From Bob Mould’s game-changing 1989 solo album “Workbook,” the former Husker Du frontman and punk rock God channeled his inner Richard Thompson into decepitvely quieter, but no less intense songs. The opening acoustic bridge was used for years as bumper music on NPR’s “All Things Considered.” One of my all-time favorite albums.
One of my favorites from the early 1990s. From Cracker’s 1992 self-titled debut. Favorite line: “I see the light at the end of the tunnel now … Someone please tell me it’s not a train.”
A great performance of one of the more memorable (albeit extremely depressing) songs from Lou Reed’s stellar 1973 song cycle “Berlin.” If you like what you hear, you should check out the original album, or the brilliant 2007 film adaptation (lensed by Oscar-nominated director Julian Schnabel) called “Lou Reed’s Berlin.”
One of the best films about the art / history of comedy, as well as the early days of TV is director Richard Benjamin’s hilarious and touching 1982 film “My Favorite Year.” The unspoken denominator in this enterprise is (uncredited) producer Mel Brooks. Mel Brooks was a comedy writer for Sid Caesar’s early TV show “Your Show of Shows,” which the film’s show within a show “The King Kaiser Show” is based on.
Mark Linn-Baker (as rookie writer Benjy Stone) is the obvious Brooks stand-in, trying to keep notorious debauched movie star Alan Swann (brilliantly played by Peter O’Toole based on debauched real-life movie star Errol Flynn) sober and on schedule for his appearance on the show. However, the constantly drunk Swann has other plans.
“My Favorite Year” may not be perfect … or even a great film, but it’s one of those films that always puts me in a good mood. And it earned Peter O’Toole a well-deserved Best Actor Oscar nomination in 1982. The film also resurrected Lainie Kazan’s career, who plays Benjy’s overbearing, but loving mom. Kazan resurrected the role in the 1992 Broadway musical adaptation of the film.
The title track from Cave’s amazing 1988 album “The Mercy Seat.” The term “mercy seat” does have religious connotations, for which I’ll consult Wikipedia for a more literate translation than I could ever muster:
According to the Bible, the cover or mercy seat (Hebrew: כפורת, Kapporet ; “atonement piece”) was an object which rested upon the Ark of the Covenant, and was connected with the rituals of the Day of Atonement; the term also appears in later Jewish sources, and twice in the New Testament, from where it has significance in Christian Theology.
The English phrase mercy seat is not a literal translation of the Hebrew term kapporeth, which appears in its place in the Masoretic text, nor of the Greek term hilasterion, which takes the same place in the Septuagint but instead is the translation by William Tyndale influenced by the German term Gnadenstuhl, from the same narrative position in the Luther Bible; Gnadenstuhl literally means seat of grace, in the sense of location of grace.
Despite this meaning, the song is sung from the perspective of an inmate on death row who is facing imminent execution in what I imagine is an electric chair. Cave’s version is unremitting in its intensity. However, Cash’s quieter, but still fierce cover from 2000 is damn good. Both versions will make the hairs on the back of your neck stand up.
“Layla” may be the best-known song from Eric Clapton’s and Duane Allman’s pseudonymous 1970 band Derek and the Domino’s “Layla and Other Assorted Love Songs” album. While it’s a great song, unfortunately, it’s power has been greatly diminished (at least for me) over the years due to endless replays on classic rock radio and other places. Though, Martin Scorsese did redeem it somewhat through its use in “Goodfellas” but I digress …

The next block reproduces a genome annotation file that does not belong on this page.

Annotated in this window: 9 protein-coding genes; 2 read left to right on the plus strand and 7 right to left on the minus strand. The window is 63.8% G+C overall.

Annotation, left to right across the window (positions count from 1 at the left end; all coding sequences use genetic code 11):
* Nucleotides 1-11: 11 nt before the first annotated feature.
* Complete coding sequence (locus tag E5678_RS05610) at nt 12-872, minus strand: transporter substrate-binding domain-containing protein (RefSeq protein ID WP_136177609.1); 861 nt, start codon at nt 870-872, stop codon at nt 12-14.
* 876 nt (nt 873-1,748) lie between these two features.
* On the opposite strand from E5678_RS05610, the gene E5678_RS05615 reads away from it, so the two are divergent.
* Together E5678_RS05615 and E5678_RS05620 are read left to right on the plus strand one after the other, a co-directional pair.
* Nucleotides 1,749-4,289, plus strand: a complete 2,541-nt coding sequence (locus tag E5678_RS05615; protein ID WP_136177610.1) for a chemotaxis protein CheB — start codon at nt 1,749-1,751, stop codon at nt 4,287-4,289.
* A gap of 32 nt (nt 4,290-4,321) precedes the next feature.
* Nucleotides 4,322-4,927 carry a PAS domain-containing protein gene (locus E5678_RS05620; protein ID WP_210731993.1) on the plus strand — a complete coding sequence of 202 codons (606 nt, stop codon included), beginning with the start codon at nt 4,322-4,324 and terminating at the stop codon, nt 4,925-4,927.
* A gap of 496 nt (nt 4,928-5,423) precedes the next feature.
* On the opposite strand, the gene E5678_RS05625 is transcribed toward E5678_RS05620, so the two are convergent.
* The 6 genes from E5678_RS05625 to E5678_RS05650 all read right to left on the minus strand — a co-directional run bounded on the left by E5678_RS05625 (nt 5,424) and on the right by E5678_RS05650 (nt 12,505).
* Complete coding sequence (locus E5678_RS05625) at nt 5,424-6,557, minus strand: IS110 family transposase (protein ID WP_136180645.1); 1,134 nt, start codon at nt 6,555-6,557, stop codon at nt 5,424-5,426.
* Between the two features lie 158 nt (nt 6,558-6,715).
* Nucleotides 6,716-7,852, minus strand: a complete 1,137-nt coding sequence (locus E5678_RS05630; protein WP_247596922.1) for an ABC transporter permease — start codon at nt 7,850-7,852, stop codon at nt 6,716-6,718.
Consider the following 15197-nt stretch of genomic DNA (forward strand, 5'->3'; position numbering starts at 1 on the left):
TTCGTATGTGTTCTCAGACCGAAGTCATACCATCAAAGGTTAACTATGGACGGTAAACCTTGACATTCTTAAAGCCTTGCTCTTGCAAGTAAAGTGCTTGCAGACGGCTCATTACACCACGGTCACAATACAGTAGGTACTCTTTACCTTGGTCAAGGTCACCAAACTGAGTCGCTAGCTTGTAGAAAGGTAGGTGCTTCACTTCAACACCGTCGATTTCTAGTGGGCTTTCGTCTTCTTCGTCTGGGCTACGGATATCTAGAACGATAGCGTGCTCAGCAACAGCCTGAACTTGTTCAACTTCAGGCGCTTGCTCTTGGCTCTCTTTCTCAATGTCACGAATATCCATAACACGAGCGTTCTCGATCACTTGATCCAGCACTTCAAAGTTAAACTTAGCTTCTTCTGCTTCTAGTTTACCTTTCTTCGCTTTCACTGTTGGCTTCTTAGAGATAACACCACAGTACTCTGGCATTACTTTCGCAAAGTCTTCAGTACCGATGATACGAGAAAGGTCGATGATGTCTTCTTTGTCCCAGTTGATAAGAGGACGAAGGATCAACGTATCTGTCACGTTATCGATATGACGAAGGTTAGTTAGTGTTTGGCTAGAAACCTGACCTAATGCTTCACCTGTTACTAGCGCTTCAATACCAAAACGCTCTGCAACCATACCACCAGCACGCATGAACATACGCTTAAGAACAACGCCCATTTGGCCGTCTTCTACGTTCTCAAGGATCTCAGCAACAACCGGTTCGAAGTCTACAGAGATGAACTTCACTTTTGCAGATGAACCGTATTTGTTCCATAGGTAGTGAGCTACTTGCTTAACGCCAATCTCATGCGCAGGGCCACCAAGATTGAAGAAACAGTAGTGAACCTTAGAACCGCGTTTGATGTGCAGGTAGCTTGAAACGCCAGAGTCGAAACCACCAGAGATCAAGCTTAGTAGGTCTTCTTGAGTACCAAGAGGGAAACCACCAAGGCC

For my money, their cover of Jimi Hendrix’s “Little Wing” is the highlight of the album. I’ve never heard hard rock sound so damn sad, but not in a grandiose “Pink Floyd The Wall” type way. This may be just the blues … but it’s played with such incredible power and sorrow. Clapton was in a bad way (emotionally and healthwise) when he recorded this and you can feel it.
From their nearly forgotten and severely underrated classic 1971 album “Teenage Head,” this the the Flamin’ Groovies arguably at their best. I hate saying that, considering the classic work they did with producer Dave Edmunds in 1976 with “Shake Some Action,” but “Teenage Head” and especially this track (“Whiskey Woman”) has been on constant rotation recently on my iPod.
No less than Mick Jagger at the time (who noticed similarities between what the Groovies were doing on this album and what the Stones were doing on “Sticky Fingers”) admitted the Groovies had the better take on the same theme. Miriam Linna, co-head of the stellar Norton Records label, opined that this era of the Groovies sounded like the Stones, had the Stones sworn their allegiance to Sun Records instead of Chess Records.
Louis C.K. lowers the boom on parents who video their kids and then post it on Facebook. A really funny diatribe … albeit, painfully so … as I am guilty of everything he’s talking about … except for the part where he discusses posting a video of a certain hidden part of your body on Facebook. THAT I haven’t done. I swear. Definitely not safe for work.
Among the more inspired bits in Ben Stiller’s extremely funny 2008 Hollywood satire “Tropic Thunder” were these fake ads / movie trailers starring the film’s lead characters that came before “Thunder” started. Not safe for work. “I’ve been a bad, bad boy, Father.”
Wow. A slower, acoustic, and really beautiful version of one of the Pretenders best early singles. I never thought of this song as a ballad, but damn, it works. And of course, Chrissie Hynde’s vocals are terrific as always.